The impact of climate change on average temperatures already affects many parts of the world, and those effects are sure to escalate. But a new study warns that “an extreme heat belt” across the U.S., including parts of Texas, could mean that effective temperatures climb as high as 125 degrees Fahrenheit on at least one day a year by 2053.
Jeremy Porter is chief research officer at the First Street Foundation, the nonprofit organization that conducted the study. He told Texas Standard that these increases in temperature will lead to other extreme events, for which the affected areas should prepare. Listen to the interview above or read the transcript below.
This transcript has been edited lightly for clarity:
Texas Standard: Hotter temperatures as a result of climate change been predicted for some time. Tell us a little bit about how this analysis is different.
Jeremy Porter: We are building off of a NOAA report that just came out a couple of months ago that actually showed that we’re about two degrees Fahrenheit above where we were on average at the mid-century, around 1950. And it seems like a small number, but oftentimes when we communicate those numbers of averages, people have a hard time understanding exactly what they are. And the other side of that is when people say that we’re going to continue the increase in temperatures out to 2100 – that’s also very abstract for people to understand.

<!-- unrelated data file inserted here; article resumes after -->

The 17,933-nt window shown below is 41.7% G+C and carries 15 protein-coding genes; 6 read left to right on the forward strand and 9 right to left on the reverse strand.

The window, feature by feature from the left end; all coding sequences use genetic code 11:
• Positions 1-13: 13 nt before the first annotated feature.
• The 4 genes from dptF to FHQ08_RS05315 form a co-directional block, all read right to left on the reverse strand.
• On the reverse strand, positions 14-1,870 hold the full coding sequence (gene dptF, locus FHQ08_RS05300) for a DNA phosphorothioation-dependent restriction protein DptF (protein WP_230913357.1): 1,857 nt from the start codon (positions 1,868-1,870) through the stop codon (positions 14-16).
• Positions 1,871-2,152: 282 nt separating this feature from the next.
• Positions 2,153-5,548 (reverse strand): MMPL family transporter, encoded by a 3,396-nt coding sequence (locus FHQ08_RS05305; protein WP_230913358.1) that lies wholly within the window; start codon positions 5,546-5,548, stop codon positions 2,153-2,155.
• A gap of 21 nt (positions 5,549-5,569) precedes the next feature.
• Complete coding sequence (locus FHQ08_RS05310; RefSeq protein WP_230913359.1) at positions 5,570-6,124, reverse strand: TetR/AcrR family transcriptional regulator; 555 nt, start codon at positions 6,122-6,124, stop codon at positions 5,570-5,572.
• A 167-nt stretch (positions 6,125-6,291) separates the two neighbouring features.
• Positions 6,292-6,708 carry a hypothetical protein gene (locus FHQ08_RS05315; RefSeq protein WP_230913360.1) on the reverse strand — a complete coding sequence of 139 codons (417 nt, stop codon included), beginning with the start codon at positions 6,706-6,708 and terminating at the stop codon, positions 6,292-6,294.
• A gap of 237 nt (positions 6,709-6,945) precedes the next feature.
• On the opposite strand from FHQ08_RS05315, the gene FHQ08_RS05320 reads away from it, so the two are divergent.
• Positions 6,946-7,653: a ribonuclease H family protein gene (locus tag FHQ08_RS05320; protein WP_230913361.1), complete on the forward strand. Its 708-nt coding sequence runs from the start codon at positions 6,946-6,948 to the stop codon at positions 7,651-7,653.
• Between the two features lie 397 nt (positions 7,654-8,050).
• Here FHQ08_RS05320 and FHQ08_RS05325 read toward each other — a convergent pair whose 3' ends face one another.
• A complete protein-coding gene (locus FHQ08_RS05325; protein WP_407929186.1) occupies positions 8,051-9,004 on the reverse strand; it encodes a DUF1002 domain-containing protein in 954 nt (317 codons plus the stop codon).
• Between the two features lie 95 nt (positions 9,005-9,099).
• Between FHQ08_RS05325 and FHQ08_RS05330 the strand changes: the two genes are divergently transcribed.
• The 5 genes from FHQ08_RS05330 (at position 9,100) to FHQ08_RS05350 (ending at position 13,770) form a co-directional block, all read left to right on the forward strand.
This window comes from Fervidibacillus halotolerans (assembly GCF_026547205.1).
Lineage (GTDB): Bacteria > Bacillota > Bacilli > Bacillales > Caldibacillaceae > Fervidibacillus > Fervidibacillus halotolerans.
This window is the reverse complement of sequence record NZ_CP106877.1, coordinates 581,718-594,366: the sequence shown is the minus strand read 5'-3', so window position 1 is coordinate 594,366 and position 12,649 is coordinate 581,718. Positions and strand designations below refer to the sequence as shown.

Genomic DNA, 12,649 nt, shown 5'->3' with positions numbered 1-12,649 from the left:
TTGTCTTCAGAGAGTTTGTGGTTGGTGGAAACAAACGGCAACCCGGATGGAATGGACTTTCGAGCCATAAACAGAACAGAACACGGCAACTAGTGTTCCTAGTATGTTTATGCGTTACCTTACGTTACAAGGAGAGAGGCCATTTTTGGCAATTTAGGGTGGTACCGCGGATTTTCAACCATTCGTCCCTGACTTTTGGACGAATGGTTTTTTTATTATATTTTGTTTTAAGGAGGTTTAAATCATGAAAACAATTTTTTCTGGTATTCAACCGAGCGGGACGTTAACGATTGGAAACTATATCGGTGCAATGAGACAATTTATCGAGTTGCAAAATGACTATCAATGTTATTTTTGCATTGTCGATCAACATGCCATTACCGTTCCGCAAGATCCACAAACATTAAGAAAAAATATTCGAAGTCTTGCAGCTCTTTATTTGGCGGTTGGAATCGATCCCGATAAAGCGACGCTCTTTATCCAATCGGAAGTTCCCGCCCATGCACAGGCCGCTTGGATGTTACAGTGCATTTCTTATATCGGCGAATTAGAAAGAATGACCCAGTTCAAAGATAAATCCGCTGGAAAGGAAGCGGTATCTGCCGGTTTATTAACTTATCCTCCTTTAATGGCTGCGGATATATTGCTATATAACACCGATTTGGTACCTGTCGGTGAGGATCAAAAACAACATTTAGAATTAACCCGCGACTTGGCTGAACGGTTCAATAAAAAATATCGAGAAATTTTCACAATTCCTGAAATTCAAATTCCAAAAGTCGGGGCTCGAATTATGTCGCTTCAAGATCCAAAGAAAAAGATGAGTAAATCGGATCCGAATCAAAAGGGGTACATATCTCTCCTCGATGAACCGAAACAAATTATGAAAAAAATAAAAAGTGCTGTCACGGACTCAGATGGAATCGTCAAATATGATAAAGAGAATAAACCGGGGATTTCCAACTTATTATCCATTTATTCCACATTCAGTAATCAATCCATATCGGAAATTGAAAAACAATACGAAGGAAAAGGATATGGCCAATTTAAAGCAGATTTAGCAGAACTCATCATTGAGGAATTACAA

So we focused on near-term population impacts out only 30 years, and we did focus on extreme heat events like that extreme heat that you mentioned.
Let’s talk about how that looks on a map: Where does this heat belt extend to, and how is Texas included?
The East Texas, Louisiana [area], all the way up through southern Wisconsin and a lot of Illinois is part of this extreme heat belt. And this area of the country is actually notoriously vulnerable to extreme levels of heat. If you go back just this year and look at some of the relentless heat waves that we saw throughout the summer, you would notice Missouri, Arkansas, western Kentucky and Illinois are all part of that area. And it has to do with the topography of the country there. The high plains are on the west, the Appalachian Mountains on the east. And there’s almost a low bowl of elevation where humidity is able to settle. And that humidity then interacts with rising temperatures to create these extreme heat indices.